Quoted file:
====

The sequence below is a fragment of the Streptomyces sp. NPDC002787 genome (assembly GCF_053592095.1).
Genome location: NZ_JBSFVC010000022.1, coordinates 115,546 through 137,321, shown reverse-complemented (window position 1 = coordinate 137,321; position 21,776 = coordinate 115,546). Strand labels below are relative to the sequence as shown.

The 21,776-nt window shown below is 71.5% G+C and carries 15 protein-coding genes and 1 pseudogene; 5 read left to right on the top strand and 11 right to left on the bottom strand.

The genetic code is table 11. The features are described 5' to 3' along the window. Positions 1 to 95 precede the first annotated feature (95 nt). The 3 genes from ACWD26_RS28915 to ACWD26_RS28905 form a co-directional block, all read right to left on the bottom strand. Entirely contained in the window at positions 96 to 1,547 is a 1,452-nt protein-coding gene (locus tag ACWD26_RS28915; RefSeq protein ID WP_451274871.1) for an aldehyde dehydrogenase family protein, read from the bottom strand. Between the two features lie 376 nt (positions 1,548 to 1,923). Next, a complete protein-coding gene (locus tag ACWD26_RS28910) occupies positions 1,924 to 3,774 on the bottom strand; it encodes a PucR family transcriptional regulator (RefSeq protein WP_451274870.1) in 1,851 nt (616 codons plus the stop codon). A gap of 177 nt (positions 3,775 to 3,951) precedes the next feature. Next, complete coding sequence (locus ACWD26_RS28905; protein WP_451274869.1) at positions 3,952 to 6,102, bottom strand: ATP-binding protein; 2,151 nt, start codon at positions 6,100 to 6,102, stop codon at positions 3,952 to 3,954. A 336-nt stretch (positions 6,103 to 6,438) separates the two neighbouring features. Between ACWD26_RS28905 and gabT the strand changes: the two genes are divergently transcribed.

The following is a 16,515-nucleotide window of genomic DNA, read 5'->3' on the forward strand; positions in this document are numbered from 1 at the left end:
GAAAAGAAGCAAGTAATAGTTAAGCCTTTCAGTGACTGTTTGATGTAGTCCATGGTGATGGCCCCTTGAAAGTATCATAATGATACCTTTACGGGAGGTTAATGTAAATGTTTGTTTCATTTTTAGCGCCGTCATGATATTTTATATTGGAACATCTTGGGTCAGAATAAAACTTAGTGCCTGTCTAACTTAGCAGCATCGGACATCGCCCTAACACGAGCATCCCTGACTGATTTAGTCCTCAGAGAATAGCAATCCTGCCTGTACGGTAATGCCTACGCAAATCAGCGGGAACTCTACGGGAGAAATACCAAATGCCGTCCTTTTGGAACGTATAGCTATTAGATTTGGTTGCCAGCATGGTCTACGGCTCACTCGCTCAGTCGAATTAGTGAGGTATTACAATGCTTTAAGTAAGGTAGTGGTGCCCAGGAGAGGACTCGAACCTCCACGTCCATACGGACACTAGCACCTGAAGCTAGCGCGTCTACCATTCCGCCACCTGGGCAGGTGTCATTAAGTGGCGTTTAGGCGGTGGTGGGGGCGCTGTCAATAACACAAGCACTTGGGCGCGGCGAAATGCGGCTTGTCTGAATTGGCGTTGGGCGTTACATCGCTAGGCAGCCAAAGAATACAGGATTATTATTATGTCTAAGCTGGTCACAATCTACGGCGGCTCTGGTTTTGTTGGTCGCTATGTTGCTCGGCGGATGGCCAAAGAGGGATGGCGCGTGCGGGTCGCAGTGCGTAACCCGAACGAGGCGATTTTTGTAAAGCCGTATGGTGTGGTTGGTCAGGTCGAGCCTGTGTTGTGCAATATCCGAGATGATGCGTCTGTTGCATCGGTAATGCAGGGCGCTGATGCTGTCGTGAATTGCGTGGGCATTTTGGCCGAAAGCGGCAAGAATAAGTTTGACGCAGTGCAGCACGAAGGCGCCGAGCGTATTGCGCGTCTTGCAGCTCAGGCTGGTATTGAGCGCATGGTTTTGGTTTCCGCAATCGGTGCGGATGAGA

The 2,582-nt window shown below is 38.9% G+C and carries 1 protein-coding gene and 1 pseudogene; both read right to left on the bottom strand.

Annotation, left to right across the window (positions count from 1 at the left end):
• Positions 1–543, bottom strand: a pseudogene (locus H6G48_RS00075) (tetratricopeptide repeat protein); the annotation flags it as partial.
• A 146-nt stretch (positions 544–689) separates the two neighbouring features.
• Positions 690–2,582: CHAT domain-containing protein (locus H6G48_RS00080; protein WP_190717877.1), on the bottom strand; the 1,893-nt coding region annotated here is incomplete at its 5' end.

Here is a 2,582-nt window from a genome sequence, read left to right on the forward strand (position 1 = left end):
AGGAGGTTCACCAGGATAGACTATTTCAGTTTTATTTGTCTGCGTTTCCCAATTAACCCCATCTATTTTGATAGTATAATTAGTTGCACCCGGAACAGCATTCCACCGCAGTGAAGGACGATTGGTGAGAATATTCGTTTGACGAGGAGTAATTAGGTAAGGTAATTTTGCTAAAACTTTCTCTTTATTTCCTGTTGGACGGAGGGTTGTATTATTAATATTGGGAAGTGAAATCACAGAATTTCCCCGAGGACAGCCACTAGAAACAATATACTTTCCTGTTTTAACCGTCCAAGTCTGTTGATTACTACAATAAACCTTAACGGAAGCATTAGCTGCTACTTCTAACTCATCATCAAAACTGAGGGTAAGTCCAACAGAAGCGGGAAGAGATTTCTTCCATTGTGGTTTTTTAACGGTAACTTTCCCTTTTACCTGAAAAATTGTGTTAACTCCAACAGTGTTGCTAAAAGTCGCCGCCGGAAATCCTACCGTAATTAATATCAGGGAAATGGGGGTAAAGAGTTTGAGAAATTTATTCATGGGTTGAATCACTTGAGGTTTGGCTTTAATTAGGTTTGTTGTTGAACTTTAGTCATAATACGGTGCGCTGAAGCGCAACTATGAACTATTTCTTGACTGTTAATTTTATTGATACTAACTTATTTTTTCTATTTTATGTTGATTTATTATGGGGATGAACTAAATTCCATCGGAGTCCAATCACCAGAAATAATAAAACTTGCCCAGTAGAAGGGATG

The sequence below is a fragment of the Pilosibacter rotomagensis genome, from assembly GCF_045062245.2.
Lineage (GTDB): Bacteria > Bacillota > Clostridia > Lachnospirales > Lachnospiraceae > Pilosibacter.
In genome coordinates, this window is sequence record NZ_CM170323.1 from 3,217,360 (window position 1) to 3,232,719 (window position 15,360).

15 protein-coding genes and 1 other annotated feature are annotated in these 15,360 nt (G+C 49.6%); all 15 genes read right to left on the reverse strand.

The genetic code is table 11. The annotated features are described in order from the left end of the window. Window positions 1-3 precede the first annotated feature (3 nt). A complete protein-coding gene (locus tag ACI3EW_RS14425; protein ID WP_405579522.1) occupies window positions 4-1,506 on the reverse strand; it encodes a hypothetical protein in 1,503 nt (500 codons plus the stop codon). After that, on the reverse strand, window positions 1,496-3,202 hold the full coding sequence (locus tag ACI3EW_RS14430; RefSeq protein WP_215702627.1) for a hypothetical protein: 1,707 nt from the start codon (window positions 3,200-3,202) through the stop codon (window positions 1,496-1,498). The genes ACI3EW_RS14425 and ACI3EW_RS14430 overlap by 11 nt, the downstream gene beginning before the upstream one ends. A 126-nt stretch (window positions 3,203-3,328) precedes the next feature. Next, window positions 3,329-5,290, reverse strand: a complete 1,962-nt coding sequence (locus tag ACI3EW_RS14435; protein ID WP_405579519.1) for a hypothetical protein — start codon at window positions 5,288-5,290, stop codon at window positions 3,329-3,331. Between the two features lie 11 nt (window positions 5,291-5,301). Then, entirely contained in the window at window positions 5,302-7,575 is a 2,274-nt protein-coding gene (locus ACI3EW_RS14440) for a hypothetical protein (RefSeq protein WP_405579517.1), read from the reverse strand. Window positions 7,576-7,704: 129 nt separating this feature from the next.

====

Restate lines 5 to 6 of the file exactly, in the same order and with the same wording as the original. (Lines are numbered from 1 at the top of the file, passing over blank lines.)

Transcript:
The following is a 16,515-nucleotide window of genomic DNA, read 5'->3' on the forward strand; positions in this document are numbered from 1 at the left end:
GAAAAGAAGCAAGTAATAGTTAAGCCTTTCAGTGACTGTTTGATGTAGTCCATGGTGATGGCCCCTTGAAAGTATCATAATGATACCTTTACGGGAGGTTAATGTAAATGTTTGTTTCATTTTTAGCGCCGTCATGATATTTTATATTGGAACATCTTGGGTCAGAATAAAACTTAGTGCCTGTCTAACTTAGCAGCATCGGACATCGCCCTAACACGAGCATCCCTGACTGATTTAGTCCTCAGAGAATAGCAATCCTGCCTGTACGGTAATGCCTACGCAAATCAGCGGGAACTCTACGGGAGAAATACCAAATGCCGTCCTTTTGGAACGTATAGCTATTAGATTTGGTTGCCAGCATGGTCTACGGCTCACTCGCTCAGTCGAATTAGTGAGGTATTACAATGCTTTAAGTAAGGTAGTGGTGCCCAGGAGAGGACTCGAACCTCCACGTCCATACGGACACTAGCACCTGAAGCTAGCGCGTCTACCATTCCGCCACCTGGGCAGGTGTCATTAAGTGGCGTTTAGGCGGTGGTGGGGGCGCTGTCAATAACACAAGCACTTGGGCGCGGCGAAATGCGGCTTGTCTGAATTGGCGTTGGGCGTTACATCGCTAGGCAGCCAAAGAATACAGGATTATTATTATGTCTAAGCTGGTCACAATCTACGGCGGCTCTGGTTTTGTTGGTCGCTATGTTGCTCGGCGGATGGCCAAAGAGGGATGGCGCGTGCGGGTCGCAGTGCGTAACCCGAACGAGGCGATTTTTGTAAAGCCGTATGGTGTGGTTGGTCAGGTCGAGCCTGTGTTGTGCAATATCCGAGATGATGCGTCTGTTGCATCGGTAATGCAGGGCGCTGATGCTGTCGTGAATTGCGTGGGCATTTTGGCCGAAAGCGGCAAGAATAAGTTTGACGCAGTGCAGCACGAAGGCGCCGAGCGTATTGCGCGTCTTGCAGCTCAGGCTGGTATTGAGCGCATGGTTTTGGTTTCCGCAATCGGTGCGGATGAGA